A National Geographic expert will accompany each departure to share insights and a rare behind-the-scenes perspective. Listed below are some of the experts and the departure date(s) they will be joining.
National Geographic Explorer Elizabeth Lonsdorf began researching primates as an undergraduate student at Duke University. Later, while completing a Ph.D. at the Jane Goodall Institute's Center for Primate Studies at the University of Minnesota, she spent several months each year studying wild chimpanzees at Tanzania's Gombe Stream National Park. She returns annually to Gombe to maintain a research program focused on chimpanzee health and infant development. In addition to serving on the faculty of Franklin & Marshall College, Elizabeth is the Vice President for Education and Outreach for the International Primatological Society.
Chloé Cipolletta is a biologist, primatologist, and conservationist. Since 2015, she has led the National Geographic East Africa Fund, which has a goal of increasing research and conservation opportunities across the region. Chloé has studied chimpanzee behavior in the Tai Forest of Cote d’Ivoire. She worked for nine years with the World Wildlife Fund in the Dzanga-Sangha Forest of the Central African Republic, developing the country’s western lowland gorilla tourism program. Chloé moved to Rwanda with her family in 2012 to work for the Wildlife Conservation Society's Nyungwe Forest Conservation Project.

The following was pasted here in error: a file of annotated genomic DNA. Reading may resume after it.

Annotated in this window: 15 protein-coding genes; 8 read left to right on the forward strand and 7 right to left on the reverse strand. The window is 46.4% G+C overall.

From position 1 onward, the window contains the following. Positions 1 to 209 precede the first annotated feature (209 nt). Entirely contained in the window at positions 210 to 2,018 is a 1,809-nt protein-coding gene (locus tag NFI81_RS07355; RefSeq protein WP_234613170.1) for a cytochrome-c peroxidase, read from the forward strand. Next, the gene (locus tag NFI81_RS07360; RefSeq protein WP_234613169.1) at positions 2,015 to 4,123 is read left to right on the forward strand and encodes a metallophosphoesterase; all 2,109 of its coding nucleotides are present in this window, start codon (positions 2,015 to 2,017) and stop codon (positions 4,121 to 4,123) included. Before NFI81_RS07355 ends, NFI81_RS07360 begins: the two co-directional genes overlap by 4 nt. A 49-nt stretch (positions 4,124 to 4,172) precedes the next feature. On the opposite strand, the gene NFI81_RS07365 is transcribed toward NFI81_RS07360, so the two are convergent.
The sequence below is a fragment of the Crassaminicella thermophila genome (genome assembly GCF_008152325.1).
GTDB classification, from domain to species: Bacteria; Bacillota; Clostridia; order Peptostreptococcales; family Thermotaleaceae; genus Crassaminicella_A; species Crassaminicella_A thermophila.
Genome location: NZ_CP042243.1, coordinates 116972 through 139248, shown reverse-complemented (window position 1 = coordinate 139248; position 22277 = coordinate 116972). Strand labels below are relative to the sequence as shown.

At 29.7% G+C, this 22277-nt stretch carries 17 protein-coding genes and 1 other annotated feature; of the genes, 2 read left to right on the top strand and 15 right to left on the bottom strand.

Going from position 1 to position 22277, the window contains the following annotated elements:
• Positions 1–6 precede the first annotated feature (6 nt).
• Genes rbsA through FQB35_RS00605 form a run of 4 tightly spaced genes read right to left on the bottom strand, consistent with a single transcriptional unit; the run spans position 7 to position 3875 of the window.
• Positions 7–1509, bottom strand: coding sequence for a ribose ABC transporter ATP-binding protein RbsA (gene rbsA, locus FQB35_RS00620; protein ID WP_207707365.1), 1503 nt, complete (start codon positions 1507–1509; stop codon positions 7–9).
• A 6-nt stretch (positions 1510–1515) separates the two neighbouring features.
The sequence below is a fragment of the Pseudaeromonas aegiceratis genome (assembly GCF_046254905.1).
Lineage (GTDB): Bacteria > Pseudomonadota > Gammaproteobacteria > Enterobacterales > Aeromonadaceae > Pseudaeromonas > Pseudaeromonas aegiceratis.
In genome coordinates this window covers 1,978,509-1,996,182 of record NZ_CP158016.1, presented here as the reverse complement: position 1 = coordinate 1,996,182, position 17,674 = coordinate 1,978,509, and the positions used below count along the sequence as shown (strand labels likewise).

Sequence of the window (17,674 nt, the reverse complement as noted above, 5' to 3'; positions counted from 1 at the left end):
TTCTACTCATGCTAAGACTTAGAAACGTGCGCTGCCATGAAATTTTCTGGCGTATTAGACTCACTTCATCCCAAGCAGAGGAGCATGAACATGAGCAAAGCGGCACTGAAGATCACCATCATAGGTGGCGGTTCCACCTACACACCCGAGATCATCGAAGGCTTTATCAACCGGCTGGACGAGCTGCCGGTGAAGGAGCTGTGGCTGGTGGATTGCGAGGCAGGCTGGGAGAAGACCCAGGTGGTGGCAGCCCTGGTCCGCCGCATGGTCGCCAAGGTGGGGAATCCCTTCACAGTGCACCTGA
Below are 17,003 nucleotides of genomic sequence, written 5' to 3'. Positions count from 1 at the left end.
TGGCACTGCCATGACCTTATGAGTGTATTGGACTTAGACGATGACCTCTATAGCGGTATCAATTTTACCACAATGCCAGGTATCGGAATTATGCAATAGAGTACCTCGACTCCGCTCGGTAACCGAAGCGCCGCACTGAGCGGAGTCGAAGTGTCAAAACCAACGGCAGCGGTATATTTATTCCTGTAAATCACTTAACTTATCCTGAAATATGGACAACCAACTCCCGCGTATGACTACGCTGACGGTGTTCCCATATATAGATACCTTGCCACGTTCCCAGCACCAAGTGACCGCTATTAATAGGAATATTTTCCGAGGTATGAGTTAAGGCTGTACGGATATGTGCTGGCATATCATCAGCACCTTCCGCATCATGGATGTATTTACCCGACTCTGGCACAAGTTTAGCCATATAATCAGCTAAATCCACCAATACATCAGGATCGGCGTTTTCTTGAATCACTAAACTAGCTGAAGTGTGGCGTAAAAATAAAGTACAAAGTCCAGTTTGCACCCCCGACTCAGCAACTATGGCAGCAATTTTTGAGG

Tara Stoinski serves as President and CEO and Chief Scientific Officer for the Dian Fossey Gorilla Fund. Tara has studied gorillas for more than two decades and is the author of more than 90 scientific publications and books. Her work has been featured in numerous press outlets, including National Geographic Magazine, CNN, and NPR. She holds degrees from Tufts University, the University of Oxford and the Georgia Institute of Technology, and is an adjunct professor at Emory University and Georgia Tech. Tara also serves in a number of leadership positions within the conservation and primate communities, including as an executive committee member of the International Union for the Conservation of Nature’s section on Great Apes.
National Geographic Explorer Jill Pruetz is a biological anthropologist who specializes in primatology. A professor at Iowa State University, Jill spent two years in East Africa researching patas and vervet monkeys as well as Grevy's zebras. She is one of the world's foremost chimpanzee experts and is currently conducting ground-breaking research on chimpanzee behavior—funded by National Geographic—in southeastern Senegal.